carrying the .38 caliber weapon when Mr. Gebremedhin was
robbed, as he was carrying the .45 caliber weapon when Mr.
Teklhymnot was robbed. That similarity was eliminated when
the trial court saw Kevin Smoot's admission that he was
the gunman in the second robbery.
what facts are common to both robberies? We start at the
beginning. Both robberies were conceived at the Turners'
home. However, the first robbery was Green's idea. Robert
admitted that the idea for the second robbery originated with
him when, in answer to Zla Holder's question about where
to get some money, Robert suggested the market.
from Robert, the robberies were committed by mutually
exclusive groups. The perpetrators of the first robbery were
Bobby Turner, Green, and Bowling. Nothing implicates any of
these three in the second crime.
plans for and execution of the separate robberies (some would
say the modi operandi) were quite different. The
first robbery was committed inside Garrard Market while it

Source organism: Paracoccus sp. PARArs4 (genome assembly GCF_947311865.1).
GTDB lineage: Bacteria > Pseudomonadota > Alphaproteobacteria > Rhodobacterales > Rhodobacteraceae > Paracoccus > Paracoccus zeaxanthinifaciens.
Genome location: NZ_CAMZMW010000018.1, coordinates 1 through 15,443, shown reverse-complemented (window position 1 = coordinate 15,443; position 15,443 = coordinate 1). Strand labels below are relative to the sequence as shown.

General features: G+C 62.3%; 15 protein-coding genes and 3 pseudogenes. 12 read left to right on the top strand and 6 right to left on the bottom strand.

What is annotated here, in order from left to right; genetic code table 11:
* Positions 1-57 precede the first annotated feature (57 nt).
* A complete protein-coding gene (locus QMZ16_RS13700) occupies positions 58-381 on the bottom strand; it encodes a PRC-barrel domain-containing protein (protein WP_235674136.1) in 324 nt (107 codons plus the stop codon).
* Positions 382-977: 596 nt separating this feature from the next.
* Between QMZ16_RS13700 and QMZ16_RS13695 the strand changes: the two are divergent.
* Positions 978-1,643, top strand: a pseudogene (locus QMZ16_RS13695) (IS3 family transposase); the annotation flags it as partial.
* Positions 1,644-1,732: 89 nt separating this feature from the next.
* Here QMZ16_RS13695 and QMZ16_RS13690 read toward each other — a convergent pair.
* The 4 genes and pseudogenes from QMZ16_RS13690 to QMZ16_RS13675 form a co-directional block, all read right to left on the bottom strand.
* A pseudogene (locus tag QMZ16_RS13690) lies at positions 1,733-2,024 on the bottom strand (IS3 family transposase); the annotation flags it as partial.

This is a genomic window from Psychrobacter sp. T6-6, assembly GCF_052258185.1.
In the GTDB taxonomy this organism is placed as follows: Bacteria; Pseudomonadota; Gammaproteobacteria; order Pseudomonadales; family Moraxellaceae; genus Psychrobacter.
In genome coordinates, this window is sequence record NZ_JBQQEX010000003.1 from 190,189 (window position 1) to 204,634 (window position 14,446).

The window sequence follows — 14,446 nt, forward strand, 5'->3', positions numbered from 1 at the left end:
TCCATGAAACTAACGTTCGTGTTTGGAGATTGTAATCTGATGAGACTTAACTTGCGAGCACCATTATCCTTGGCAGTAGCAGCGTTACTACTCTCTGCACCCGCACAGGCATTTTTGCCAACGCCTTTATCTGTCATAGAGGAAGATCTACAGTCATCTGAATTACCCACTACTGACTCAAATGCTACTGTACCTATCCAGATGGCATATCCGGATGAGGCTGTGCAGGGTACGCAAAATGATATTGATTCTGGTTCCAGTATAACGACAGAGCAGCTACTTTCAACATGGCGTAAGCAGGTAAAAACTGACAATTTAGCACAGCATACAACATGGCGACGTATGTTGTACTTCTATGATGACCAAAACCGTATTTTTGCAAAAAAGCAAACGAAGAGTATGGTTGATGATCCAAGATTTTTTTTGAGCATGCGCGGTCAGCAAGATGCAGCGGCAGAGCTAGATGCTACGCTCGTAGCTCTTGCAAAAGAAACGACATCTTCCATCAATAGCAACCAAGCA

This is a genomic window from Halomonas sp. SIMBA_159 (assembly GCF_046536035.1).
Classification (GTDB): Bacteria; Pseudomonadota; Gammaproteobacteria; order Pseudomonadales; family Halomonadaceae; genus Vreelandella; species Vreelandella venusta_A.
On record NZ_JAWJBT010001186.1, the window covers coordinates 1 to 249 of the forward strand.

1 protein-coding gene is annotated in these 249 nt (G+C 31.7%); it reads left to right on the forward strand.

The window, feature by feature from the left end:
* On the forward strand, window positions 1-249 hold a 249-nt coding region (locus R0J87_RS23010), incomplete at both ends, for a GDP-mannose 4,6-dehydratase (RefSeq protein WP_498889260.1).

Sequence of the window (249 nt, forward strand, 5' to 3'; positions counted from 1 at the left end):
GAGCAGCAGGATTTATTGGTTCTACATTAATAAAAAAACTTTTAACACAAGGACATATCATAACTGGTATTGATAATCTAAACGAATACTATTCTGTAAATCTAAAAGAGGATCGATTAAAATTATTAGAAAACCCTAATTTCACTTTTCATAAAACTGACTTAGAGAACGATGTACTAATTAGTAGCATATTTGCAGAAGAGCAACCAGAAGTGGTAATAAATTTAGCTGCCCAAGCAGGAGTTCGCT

was still open for business, with Bobby Turner and Green
pretending to be innocent bystanders while Robert and Bowling
assaulted the clerk and secured money from the cash register
and stole store merchandise. The second robbery occurred
outside the store, ambush style, well after closing when the
perpetrators took cash and personal property from the victim
such as a cell phone, credit cards, and lottery tickets.
assumed the perpetrators of the first robbery wore masks,
whereas the second set of robbers covered their faces with
their shirts. The weapon used in the first robbery was a .45
caliber handgun. The only weapon associated with the second
robbery is Anthony Wallace's .38 caliber handgun and
Kevin Smoot wielded it, not Robert.
says the victim of both robberies was Garrard Market. Not so.
Each "robbery is an offense against a person . . .
." Stark v. Commonwealth, 828 S.W.2d 603, 607
(Ky. 1991), overruled on other grounds by Thomas v.
Commonwealth, 931 S.W.2d 446 (Ky. 1996). The victim of
the first robbery was Mr. Teklhymnot as he worked inside the